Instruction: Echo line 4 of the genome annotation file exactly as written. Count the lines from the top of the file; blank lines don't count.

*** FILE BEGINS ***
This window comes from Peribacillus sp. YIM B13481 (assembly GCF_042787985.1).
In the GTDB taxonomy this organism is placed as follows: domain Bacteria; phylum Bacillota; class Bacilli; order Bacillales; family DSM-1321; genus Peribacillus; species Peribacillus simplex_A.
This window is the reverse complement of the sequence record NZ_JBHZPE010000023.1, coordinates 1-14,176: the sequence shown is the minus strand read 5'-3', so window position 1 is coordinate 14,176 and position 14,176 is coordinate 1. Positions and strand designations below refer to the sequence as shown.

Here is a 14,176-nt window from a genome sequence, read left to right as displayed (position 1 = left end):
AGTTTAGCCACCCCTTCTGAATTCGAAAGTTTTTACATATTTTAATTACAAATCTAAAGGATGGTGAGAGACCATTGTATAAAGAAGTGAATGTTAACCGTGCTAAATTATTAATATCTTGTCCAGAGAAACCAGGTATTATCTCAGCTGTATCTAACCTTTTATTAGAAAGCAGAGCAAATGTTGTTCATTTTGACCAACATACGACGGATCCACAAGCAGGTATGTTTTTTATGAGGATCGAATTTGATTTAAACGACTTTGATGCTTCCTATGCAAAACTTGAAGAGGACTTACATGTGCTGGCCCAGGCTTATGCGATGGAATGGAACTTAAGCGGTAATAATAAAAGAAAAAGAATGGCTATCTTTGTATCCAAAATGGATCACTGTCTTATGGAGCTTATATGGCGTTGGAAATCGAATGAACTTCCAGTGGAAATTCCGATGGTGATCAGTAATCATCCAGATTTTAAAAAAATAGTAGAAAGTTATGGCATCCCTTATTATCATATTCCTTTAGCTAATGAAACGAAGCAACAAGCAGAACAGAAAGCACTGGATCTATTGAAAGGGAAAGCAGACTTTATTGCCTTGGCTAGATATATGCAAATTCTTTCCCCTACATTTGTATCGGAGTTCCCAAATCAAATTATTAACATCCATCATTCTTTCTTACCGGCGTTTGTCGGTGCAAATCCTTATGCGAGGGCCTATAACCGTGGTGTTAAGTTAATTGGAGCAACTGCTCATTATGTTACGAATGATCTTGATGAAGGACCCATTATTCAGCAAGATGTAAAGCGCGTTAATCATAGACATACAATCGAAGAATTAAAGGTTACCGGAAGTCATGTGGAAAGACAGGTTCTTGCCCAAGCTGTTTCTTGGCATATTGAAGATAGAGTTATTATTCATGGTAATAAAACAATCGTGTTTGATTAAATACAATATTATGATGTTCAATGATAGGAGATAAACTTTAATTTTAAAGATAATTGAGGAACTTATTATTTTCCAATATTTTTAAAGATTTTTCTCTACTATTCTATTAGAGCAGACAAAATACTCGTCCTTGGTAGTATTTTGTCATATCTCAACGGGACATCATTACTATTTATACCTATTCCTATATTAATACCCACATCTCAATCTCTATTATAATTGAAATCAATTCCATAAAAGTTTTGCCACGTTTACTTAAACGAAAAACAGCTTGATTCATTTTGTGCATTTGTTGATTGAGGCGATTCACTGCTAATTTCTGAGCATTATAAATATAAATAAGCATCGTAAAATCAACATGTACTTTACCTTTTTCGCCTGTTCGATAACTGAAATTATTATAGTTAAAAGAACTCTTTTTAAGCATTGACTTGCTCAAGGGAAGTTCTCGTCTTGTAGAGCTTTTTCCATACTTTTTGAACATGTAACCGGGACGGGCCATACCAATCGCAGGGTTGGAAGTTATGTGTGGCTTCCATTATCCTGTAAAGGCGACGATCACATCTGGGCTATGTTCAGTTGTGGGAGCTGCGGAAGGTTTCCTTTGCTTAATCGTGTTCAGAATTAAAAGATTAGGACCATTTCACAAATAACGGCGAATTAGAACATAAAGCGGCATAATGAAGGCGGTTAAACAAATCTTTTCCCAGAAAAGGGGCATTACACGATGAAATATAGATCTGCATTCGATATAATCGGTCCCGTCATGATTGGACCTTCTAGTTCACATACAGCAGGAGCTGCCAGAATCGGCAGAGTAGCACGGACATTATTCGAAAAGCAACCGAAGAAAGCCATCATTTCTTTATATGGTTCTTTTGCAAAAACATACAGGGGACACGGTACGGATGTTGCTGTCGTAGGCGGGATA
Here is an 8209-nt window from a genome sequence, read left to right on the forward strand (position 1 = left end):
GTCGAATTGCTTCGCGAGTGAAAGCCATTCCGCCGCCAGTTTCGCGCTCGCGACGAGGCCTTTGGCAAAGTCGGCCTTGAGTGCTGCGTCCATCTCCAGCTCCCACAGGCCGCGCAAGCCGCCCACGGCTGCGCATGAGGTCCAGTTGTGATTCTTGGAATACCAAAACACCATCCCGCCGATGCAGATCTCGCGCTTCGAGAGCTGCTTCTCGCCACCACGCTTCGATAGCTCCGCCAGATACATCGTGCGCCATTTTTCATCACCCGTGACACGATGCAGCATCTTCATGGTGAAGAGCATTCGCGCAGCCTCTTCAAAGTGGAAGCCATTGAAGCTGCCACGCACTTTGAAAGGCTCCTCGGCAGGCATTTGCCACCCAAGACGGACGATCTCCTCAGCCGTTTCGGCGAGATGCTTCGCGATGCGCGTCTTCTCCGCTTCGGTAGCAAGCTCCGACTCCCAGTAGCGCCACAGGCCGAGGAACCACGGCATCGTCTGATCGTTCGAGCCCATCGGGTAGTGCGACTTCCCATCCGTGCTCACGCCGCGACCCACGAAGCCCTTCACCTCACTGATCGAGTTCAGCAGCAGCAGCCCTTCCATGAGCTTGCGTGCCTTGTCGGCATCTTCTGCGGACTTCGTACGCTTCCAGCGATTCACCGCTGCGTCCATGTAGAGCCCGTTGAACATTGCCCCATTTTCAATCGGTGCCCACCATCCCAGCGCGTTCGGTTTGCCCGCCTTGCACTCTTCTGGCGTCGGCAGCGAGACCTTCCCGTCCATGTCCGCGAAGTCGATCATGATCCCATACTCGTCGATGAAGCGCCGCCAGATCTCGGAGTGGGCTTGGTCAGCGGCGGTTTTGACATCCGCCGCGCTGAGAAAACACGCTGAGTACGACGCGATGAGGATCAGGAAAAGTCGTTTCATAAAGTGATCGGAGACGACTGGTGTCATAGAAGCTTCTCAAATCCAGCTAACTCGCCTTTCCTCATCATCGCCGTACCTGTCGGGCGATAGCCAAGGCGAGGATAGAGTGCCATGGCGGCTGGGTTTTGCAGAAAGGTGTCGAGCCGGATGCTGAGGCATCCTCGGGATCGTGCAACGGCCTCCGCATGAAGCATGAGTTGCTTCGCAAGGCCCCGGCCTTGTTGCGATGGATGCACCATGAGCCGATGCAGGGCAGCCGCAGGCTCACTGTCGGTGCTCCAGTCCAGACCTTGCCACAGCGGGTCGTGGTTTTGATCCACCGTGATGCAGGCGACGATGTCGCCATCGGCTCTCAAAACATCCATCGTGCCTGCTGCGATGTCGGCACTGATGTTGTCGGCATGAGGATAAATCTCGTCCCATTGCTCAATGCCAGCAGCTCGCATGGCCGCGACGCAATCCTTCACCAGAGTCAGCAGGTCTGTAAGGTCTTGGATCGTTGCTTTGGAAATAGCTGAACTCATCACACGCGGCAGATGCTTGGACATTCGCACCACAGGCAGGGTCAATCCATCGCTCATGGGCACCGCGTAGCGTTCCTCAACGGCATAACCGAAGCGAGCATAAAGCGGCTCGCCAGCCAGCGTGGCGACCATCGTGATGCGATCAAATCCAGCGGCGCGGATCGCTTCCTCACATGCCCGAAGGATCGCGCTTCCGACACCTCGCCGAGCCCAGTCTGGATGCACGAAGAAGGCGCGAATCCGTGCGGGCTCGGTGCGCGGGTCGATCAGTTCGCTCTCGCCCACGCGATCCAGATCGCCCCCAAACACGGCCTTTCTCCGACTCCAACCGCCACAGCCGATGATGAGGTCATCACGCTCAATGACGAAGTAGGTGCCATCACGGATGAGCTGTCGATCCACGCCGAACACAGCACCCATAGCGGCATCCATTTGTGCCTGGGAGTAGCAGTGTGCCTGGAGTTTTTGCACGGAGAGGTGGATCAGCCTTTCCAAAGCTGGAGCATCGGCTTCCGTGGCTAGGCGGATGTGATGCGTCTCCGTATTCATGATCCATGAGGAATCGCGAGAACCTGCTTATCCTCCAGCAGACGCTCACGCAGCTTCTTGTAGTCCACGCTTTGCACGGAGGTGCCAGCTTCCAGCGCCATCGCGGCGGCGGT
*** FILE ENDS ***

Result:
Here is a 14,176-nt window from a genome sequence, read left to right as displayed (position 1 = left end):